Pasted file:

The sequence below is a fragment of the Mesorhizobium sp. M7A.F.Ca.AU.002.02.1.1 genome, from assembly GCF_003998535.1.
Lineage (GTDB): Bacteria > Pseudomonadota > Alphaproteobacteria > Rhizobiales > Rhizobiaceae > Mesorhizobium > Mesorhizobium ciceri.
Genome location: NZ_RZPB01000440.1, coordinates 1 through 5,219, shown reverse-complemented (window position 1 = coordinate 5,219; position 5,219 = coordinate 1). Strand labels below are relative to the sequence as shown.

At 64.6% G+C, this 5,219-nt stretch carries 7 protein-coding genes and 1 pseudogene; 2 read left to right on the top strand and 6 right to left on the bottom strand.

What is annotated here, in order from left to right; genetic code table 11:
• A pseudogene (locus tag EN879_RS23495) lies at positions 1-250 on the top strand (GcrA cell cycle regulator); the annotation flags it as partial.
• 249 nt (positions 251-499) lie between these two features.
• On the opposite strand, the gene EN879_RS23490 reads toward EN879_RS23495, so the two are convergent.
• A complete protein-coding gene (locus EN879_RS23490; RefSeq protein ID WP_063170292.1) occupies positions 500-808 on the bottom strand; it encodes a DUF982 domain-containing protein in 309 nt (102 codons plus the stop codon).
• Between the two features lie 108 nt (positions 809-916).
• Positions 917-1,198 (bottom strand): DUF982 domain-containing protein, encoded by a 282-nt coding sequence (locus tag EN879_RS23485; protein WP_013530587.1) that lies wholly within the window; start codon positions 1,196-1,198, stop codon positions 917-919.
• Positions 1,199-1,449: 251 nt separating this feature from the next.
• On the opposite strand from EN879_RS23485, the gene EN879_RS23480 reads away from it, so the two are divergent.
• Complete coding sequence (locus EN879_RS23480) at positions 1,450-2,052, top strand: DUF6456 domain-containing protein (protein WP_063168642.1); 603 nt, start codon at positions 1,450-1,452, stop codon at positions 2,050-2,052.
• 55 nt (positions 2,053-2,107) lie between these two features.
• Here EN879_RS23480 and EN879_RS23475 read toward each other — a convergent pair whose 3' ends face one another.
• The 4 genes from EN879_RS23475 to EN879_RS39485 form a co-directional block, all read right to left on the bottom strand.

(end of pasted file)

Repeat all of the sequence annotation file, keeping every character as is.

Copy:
The sequence below is a fragment of the Mesorhizobium sp. M7A.F.Ca.AU.002.02.1.1 genome, from assembly GCF_003998535.1.
Lineage (GTDB): Bacteria > Pseudomonadota > Alphaproteobacteria > Rhizobiales > Rhizobiaceae > Mesorhizobium > Mesorhizobium ciceri.
Genome location: NZ_RZPB01000440.1, coordinates 1 through 5,219, shown reverse-complemented (window position 1 = coordinate 5,219; position 5,219 = coordinate 1). Strand labels below are relative to the sequence as shown.

At 64.6% G+C, this 5,219-nt stretch carries 7 protein-coding genes and 1 pseudogene; 2 read left to right on the top strand and 6 right to left on the bottom strand.

What is annotated here, in order from left to right; genetic code table 11:
• A pseudogene (locus tag EN879_RS23495) lies at positions 1-250 on the top strand (GcrA cell cycle regulator); the annotation flags it as partial.
• 249 nt (positions 251-499) lie between these two features.
• On the opposite strand, the gene EN879_RS23490 reads toward EN879_RS23495, so the two are convergent.
• A complete protein-coding gene (locus EN879_RS23490; RefSeq protein ID WP_063170292.1) occupies positions 500-808 on the bottom strand; it encodes a DUF982 domain-containing protein in 309 nt (102 codons plus the stop codon).
• Between the two features lie 108 nt (positions 809-916).
• Positions 917-1,198 (bottom strand): DUF982 domain-containing protein, encoded by a 282-nt coding sequence (locus tag EN879_RS23485; protein WP_013530587.1) that lies wholly within the window; start codon positions 1,196-1,198, stop codon positions 917-919.
• Positions 1,199-1,449: 251 nt separating this feature from the next.
• On the opposite strand from EN879_RS23485, the gene EN879_RS23480 reads away from it, so the two are divergent.
• Complete coding sequence (locus EN879_RS23480) at positions 1,450-2,052, top strand: DUF6456 domain-containing protein (protein WP_063168642.1); 603 nt, start codon at positions 1,450-1,452, stop codon at positions 2,050-2,052.
• 55 nt (positions 2,053-2,107) lie between these two features.
• Here EN879_RS23480 and EN879_RS23475 read toward each other — a convergent pair whose 3' ends face one another.
• The 4 genes from EN879_RS23475 to EN879_RS39485 form a co-directional block, all read right to left on the bottom strand.